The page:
The interplay between sedimentation and erosion during the late Pleistocene in the Mars-Ursa region, northern Gulf of Mexico, resulted in a complex compartmentalized reservoir. Rapid deposition, directly downdip of the Mississippi River beginning about 70 k.y., quickly filled antecedent topography in the Mars-Ursa region with a thick accumulation of sand and mud called the “blue unit.” This permeable reservoir was rapidly and asymmetrically buried by thick, mud-rich levees of two channel-levee systems. Both systems plunged from north to south with a steeper gradient than the underlying blue unit. Rotated channel-margin slides present in both channel-levee systems rotated low-permeability, mud-rich levee deposits beneath the sand-rich channel fill. As a result of the channel-levee systems, the east-west hydraulic connectivity of the blue unit decreases progressively from north to south until its eastern and western halves become completely separated.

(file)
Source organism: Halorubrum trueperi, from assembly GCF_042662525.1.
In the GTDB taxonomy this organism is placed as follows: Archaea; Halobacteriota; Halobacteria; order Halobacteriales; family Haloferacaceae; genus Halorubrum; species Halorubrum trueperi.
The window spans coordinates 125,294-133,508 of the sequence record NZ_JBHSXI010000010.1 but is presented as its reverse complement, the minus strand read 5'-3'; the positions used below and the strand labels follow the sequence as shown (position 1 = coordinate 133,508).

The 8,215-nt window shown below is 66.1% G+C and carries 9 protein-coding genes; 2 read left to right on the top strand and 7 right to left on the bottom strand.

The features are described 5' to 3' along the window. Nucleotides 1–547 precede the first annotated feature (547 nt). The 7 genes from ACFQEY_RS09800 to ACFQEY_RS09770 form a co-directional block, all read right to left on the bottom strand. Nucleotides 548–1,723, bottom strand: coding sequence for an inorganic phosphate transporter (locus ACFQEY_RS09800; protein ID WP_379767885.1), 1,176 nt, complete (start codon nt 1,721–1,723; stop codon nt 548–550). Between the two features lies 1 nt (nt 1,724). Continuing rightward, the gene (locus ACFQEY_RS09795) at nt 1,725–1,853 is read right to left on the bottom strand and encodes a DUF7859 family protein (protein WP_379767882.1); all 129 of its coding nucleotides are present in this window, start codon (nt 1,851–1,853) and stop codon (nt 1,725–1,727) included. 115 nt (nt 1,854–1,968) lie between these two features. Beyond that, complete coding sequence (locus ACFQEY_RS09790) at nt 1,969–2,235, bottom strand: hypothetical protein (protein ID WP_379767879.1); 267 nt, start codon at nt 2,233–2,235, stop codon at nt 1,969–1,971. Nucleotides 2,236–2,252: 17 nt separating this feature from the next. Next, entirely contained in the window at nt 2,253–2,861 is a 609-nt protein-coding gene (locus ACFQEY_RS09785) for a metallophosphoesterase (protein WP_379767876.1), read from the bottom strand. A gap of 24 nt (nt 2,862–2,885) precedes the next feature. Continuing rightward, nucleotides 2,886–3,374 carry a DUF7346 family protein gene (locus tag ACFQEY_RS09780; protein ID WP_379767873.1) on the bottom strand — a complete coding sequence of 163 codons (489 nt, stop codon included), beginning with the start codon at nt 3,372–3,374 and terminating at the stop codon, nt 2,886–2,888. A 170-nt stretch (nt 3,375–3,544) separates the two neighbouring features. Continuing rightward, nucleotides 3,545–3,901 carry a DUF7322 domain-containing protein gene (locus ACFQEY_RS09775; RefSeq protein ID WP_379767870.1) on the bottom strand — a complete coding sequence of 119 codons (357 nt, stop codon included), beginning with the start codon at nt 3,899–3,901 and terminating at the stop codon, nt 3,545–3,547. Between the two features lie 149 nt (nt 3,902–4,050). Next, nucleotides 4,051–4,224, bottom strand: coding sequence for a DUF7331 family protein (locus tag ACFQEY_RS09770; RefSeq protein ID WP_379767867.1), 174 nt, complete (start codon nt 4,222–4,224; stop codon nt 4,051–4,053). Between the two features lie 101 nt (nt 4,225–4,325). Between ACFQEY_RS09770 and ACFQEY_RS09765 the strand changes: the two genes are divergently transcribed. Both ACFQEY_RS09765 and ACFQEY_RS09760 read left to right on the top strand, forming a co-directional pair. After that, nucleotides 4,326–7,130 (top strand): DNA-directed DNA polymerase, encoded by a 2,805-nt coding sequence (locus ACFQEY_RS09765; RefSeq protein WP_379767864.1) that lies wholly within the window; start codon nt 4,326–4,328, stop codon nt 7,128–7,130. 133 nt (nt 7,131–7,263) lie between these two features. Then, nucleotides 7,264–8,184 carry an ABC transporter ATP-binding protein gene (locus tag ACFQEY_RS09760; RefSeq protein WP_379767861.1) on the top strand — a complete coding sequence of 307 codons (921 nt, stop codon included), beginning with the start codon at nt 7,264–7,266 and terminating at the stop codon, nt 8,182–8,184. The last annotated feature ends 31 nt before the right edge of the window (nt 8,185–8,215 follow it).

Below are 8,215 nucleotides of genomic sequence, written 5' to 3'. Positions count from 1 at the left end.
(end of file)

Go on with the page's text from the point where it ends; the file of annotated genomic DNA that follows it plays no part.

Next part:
You do not currently have access to this article.